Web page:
Facebook’s IPO is being heralded in rather vague terms as the biggest tech IPO in history. But this initial public offering actually does break a few records, and not just in the tech sector.
This week, Facebook’s IPO will be the largest venture-backed IPO of all time, and not in the subjective Kanye West sense. If, as expected, the company’s valuation creeps toward $104 billion, it would be four times larger than Google’s 2004 IPO.
Facebook will also have earned the distinction of raising the most venture capital of any venture-backed company in the U.S. — a grand total of $2.2 billion from some of the biggest names in venture capital around the world. This is almost double the amount raised by the second-place company in this category, Clearwire, a wireless broadband service provider that raised $1.2 billion. It’s also exactly double the amount Twitter has raised to date, $1.1 billion.
Also, Facebook breaks the record for most companies acquired pre-IPO. To date, Facebook has bought 13 other startups, only two more than Twitter, which is the second-most acquisitive company that is still privately held.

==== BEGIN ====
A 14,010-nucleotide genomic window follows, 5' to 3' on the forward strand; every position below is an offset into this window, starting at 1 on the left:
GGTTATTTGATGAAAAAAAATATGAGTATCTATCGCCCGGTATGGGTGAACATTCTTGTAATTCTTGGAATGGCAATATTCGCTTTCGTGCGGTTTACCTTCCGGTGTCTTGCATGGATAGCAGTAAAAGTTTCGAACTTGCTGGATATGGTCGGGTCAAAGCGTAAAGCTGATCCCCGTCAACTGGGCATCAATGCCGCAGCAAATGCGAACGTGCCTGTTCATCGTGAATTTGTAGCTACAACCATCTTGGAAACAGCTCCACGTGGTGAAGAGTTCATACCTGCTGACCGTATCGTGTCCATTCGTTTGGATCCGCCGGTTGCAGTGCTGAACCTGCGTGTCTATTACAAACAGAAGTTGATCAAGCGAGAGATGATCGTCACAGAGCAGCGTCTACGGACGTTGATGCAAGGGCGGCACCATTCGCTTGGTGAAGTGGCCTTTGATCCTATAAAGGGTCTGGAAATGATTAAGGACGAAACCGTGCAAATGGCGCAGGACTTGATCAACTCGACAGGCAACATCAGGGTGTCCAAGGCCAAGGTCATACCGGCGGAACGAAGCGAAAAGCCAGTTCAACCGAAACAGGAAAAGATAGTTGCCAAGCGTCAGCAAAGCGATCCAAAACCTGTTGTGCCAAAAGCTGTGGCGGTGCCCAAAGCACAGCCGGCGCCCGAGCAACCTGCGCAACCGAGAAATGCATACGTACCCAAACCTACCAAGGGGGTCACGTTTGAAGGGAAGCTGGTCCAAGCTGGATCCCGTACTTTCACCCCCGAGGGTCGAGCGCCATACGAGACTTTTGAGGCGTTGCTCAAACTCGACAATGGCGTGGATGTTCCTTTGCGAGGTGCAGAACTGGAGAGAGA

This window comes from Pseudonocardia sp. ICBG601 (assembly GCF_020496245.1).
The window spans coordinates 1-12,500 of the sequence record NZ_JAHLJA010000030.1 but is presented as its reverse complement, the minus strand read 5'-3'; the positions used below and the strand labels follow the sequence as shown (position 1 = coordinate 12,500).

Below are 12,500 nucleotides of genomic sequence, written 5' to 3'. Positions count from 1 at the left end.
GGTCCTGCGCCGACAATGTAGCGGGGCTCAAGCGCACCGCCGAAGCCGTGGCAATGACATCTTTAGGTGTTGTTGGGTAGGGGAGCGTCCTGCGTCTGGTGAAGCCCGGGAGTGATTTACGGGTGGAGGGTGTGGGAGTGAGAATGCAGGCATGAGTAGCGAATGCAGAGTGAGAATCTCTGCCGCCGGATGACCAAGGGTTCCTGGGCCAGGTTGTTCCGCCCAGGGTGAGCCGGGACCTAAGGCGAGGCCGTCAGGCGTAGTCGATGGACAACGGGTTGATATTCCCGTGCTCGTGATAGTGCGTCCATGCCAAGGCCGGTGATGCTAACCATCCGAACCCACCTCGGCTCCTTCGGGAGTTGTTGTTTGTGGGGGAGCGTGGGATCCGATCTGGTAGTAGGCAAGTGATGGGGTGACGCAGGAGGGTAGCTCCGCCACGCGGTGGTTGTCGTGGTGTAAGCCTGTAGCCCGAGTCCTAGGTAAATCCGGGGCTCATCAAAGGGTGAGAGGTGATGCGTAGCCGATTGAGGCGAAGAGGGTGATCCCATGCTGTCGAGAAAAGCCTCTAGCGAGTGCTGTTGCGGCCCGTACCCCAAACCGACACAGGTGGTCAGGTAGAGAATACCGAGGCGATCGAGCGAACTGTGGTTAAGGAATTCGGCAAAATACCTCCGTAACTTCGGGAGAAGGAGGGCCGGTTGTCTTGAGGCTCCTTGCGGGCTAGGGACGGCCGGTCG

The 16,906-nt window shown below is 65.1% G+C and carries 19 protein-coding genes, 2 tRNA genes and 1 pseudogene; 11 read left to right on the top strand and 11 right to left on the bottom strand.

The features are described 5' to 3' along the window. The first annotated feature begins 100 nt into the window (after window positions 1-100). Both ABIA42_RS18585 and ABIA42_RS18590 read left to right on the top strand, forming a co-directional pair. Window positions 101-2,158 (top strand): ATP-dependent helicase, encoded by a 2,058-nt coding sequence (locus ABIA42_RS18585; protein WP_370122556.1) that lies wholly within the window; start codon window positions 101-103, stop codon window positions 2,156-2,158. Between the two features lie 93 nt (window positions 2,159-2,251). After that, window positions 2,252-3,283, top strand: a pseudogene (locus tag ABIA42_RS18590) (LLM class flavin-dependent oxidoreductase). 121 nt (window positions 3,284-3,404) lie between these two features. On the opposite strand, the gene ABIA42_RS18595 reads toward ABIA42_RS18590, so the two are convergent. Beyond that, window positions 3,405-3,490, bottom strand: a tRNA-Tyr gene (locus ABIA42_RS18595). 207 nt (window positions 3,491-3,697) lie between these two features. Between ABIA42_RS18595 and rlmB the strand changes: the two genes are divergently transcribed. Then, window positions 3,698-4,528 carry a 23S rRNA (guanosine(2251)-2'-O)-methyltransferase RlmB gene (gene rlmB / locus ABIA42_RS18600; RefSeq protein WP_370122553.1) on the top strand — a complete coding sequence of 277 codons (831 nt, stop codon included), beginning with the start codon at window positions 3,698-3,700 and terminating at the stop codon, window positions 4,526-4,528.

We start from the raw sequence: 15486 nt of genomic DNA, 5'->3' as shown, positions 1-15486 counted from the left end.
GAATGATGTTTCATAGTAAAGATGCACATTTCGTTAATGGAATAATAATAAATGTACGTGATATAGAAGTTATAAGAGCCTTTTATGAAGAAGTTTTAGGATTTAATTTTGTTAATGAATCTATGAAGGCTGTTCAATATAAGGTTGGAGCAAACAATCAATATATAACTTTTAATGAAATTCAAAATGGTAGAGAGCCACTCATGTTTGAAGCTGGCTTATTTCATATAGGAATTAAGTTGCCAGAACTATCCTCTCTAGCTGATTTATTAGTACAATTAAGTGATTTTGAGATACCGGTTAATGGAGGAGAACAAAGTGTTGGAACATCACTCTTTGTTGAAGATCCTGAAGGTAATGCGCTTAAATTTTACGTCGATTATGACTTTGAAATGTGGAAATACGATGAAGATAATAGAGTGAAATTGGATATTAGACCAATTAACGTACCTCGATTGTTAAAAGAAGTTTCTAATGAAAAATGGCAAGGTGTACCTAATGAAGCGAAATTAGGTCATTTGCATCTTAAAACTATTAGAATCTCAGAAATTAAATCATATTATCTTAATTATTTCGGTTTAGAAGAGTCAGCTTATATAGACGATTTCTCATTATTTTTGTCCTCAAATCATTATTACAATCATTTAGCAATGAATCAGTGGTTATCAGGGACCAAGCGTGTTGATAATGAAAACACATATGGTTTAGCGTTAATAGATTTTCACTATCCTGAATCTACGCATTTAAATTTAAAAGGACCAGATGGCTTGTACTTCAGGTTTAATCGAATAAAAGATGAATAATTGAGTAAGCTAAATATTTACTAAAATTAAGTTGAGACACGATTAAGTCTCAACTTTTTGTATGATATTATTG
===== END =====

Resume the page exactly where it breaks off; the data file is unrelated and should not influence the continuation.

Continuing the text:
“Facebook’s IPO could be the first of many pay days for venture investors,” said Dow Jones VentureSource global research director Jessica Canning in a release today. “With the company seeking to raise up to $15 billion through its exit and some of that capital likely to be spent on acquisitions, Facebook’s IPO could also be a boon for investors in companies that would pair well with the social media giant. We’ve already seen this with a few targeted mobile acquisitions recently and will likely see more as the social space continues to evolve.”
Some of the mobile acquisitions were part of Facebook’s recent shopping spree that signed, sealed, and delivered startups Instagram, TagTile, Glancee, and Lightbox into the Facebook fold all within the past few weeks.
“Facebook created a path through the venture capital landscape that no one has seen before,” Dow Jones VentureWire editor Zoran Basich said in a statement today. “It created a frenzy of trading in private-market shares, drew non-traditional players into its venture rounds, and established a template for blockbuster success that every start-up and every investor dreams of.”
Still, Basich continued, don’t expect any other companies to continue down the same path anytime soon — including the much smaller and younger Twitter.
“It’s a template that no one else is likely to reproduce,” Basich said. “In about every way you can think of, Facebook is unique.”
Image courtesy of Jolie O’Dell, Flickr
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